economy grew an estimated 3.3% in 2012, its slowest pace in three years due to scant export growth, but still outperformed many other developed countries.
Growth slowed from a 4.6% spurt in 2011, mainly due to recessions in Europe, Israel's largest trading partner, weak growth in the United States and slower growth in Asia.
Consumer spending and investments also grew more slowly in 2012 than a year ago, although public spending rose.
But while it lagged emerging economies such as China, which grew 7.5%, Israel strongly outpaced the 1.4% average growth rate for Western nations.
"Given the international situation, the Israeli economy is doing very well," Shlomo Yitzhaki, the government's statistician, told a news conference on Monday. He referred to the figures as "the best considering the current situation… Whether it's because of the government or despite the government, I can't say."
The Bank of Israel predicts even weaker growth in 2013. Last week, it lowered short-term interest rates
for the second time in three months, taking the key rate to 1.75%, and also lowered its 2013 growth projection to 2.8% from 3%, excluding natural gas output.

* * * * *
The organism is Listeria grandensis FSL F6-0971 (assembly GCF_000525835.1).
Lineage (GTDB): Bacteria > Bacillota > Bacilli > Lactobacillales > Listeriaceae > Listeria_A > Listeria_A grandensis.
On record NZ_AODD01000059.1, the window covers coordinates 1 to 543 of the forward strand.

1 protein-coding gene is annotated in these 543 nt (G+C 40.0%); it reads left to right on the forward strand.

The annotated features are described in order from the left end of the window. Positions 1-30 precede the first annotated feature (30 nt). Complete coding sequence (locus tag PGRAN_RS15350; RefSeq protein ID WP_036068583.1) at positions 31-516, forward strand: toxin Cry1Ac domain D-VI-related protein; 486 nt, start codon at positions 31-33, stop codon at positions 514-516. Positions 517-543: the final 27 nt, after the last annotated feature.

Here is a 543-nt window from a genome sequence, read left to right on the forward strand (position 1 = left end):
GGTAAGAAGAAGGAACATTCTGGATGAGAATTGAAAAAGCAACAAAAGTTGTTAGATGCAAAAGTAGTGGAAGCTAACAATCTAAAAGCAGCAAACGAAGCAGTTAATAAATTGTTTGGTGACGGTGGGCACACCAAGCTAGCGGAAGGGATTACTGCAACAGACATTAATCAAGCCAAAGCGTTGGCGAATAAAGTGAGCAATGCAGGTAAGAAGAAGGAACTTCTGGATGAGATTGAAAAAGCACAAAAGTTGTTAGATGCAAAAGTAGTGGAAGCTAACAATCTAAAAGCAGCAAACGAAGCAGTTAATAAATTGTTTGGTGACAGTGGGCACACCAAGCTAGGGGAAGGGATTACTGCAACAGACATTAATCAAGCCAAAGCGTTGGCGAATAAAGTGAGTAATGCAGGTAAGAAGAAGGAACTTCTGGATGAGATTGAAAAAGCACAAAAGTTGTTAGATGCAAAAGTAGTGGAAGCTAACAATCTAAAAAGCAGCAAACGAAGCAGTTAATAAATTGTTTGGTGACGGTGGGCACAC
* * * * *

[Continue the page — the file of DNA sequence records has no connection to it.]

Israel's growth was in line with central bank and Finance Ministry estimates but the weakest since 1.1% in 2009, falling short of the bureau's initial estimate of 3.5%.
Europe's troubles held back Israeli exports - more than 40% of economic activity – which grew 1% this year, largely due to a 22.1% drop in diamond exports, versus a 5.5% gain in 2011. Some 35% of exports go to recession-hit Europe.
Excluding diamonds, exports grew 4.2% this year.
Private spending growth slowed to 2.8%, while investment in fixed assets grew 3.7%, down from 16% in 2011. Government spending rose by 3.7%, faster than 2.9% last year.
For the third quarter, the economy grew an annualized 2.8%, below a previous estimate of 2.9% and the slowest pace since the second quarter of 2009.
Exports in the quarter slipped 5.6%, while imports slid 11.9%. Private spending edged up 0.5% and investment in fixed assets dipped 6% despite a rise in residential building investment.
Avital Lahav contributed to this report